The EGIAN Position Paper in full (republished by permission) Quoracy.com fully endorses the views expressed in this document
AN EGIAN POSITION PAPER
EGIAN SUPPORTS ROBUST REFORM PROGRAMME FOR THE EUROPEAN UNION AUDIT PROFESSION
PRINCIPLES AND ACTIONS
1 THE URGENT NEED FOR CHANGE
The creation of a more open vibrant market in the audit of large listed companies is urgently needed to protect and advance the public interest. If no action is taken, the currently excessive levels of concentration in this segment of the audit market in nearly all Member States of the European Union will very likely continue to rise even further, not least as a result of non-Big 4 firms being taken over by their dominant Big 4 competitors in key markets. An example of how to define large listed companies is set out at the end of this paper. Read more…
Two months ago I started a discussion on the CEE Professionals Group on Linked-In.
“Help to find a phrase for PL-CZ-SK or coin one if there isn’t one…
Everyone knows what Benelux is, who the PIGS or BRIC countries are, or even what is meant if we say “German Speaking World”, but how would you find an easy way to describe the triangle of countries Poland, Czech Republic and Slovakia? Please remind me or educate me of an existing term I may have overlooked, or failing that let’s put our heads together and coin one.”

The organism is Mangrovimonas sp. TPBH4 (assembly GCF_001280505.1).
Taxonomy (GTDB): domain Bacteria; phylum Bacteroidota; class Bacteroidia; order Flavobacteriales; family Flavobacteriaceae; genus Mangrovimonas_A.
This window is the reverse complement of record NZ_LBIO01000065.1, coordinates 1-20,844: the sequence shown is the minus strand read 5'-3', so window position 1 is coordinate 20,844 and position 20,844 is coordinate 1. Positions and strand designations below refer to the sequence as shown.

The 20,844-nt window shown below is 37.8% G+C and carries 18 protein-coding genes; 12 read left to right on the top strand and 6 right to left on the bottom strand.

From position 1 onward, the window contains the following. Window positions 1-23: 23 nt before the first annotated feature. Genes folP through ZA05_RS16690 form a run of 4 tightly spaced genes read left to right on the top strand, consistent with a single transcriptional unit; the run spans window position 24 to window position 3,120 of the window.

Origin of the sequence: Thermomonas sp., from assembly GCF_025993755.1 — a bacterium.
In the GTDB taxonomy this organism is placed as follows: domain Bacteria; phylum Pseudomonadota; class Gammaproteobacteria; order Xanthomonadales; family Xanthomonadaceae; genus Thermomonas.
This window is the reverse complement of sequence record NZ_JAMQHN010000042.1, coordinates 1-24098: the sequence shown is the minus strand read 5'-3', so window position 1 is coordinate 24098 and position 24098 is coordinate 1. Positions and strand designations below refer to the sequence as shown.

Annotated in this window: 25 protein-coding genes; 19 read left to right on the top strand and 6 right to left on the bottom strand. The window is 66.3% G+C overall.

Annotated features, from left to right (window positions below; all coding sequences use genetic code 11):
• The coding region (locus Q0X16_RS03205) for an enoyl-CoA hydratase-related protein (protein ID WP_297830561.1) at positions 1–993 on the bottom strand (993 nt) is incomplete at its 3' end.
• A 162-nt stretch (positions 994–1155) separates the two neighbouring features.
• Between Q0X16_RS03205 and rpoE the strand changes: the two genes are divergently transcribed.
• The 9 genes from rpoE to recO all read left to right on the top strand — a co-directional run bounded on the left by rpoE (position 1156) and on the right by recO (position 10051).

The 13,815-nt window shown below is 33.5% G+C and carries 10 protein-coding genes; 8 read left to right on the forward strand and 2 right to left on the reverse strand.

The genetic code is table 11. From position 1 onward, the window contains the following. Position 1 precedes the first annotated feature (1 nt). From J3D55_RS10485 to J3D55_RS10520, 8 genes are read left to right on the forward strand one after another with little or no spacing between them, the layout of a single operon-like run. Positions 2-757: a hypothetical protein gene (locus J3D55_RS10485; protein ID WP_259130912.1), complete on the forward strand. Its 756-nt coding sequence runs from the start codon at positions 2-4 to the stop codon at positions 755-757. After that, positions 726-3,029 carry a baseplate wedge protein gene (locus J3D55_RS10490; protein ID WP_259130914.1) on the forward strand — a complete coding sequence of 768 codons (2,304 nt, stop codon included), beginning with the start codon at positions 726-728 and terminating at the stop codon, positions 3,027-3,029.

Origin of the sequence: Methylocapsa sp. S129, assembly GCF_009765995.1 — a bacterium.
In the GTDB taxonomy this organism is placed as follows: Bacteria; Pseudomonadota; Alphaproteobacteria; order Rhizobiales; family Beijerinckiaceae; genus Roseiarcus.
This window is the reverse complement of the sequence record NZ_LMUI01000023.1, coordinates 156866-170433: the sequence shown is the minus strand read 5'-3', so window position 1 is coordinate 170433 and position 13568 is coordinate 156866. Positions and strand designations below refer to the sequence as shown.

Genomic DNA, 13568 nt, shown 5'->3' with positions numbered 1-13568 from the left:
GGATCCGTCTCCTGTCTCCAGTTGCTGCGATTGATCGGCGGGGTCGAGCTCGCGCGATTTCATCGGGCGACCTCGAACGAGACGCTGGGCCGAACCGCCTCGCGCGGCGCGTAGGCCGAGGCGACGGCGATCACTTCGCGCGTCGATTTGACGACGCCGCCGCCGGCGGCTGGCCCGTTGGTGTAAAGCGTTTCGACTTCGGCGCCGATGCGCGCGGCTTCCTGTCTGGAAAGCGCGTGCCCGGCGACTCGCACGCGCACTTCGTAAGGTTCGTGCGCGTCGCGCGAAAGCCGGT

Among the 49 comments to date several very interesting options appeared, no less than 21 choices from 16 people – a testimony to the helpfulness and the creativity of the Group. So now is the time to vote on them, which I’ve asked people to do here as there’s no voting there and also people may want to vote without putting their name to the vote.
Hopefully the mods of the Group will see this as fair, as there is a chance for my regulars to know about and join the Group as well as for Group members to see this site and sub to it.
Anyway, here’s the poll and thansk in advance for your vote. I can’t see your IP Address but the machine at polldaddy does so you can only vote the once and be counted. Further attempts are not counted, but enable you to see how the vote is progessing, and when it pans out I’ll put the results into the discussion.
There isn’t a prize for the winner, other than the honour of having thought of the best one, but my heartfelt hanks for all your help in getting to an optimal answer to the problem!
- Splitting Europe (zewar.wordpress.com)
- Sorbs: relics of the Ostsiedlung | Gene Expression (blogs.discovermagazine.com)
- Taking Your Pulse: Karaoke vote results in a tie (pbpulse.com)
Two fantastic free resources courtesy of Baker Tilly Czech Republic.
I wrote my views today to the head of Corporate Governance at the OECD relating to their Guidelines on Corporate Governance. A work which I believe under-represents to position of external audit in Governance.
The document can be downloaded as a pdf for free from the OECD website.
It has been used as the basis of the Corporate Governance code in numerous countries. Its paucity of regulations on what should be the rights and powers as well as duties of external auditors have assisted Governments to fail to accord a full range of powers – of the sort enjoyed in the UK for instance – to external statutory auditors in many countries.
At the same time the EU did not impose on Member States the obligation to enact that auditors should be entitled to attend AGMs - at the very least of quoted companies they audit and given the right to speak at them. That is because they saw it as a matter of Corporate Governance which should be covered by Corporate Governance Codes.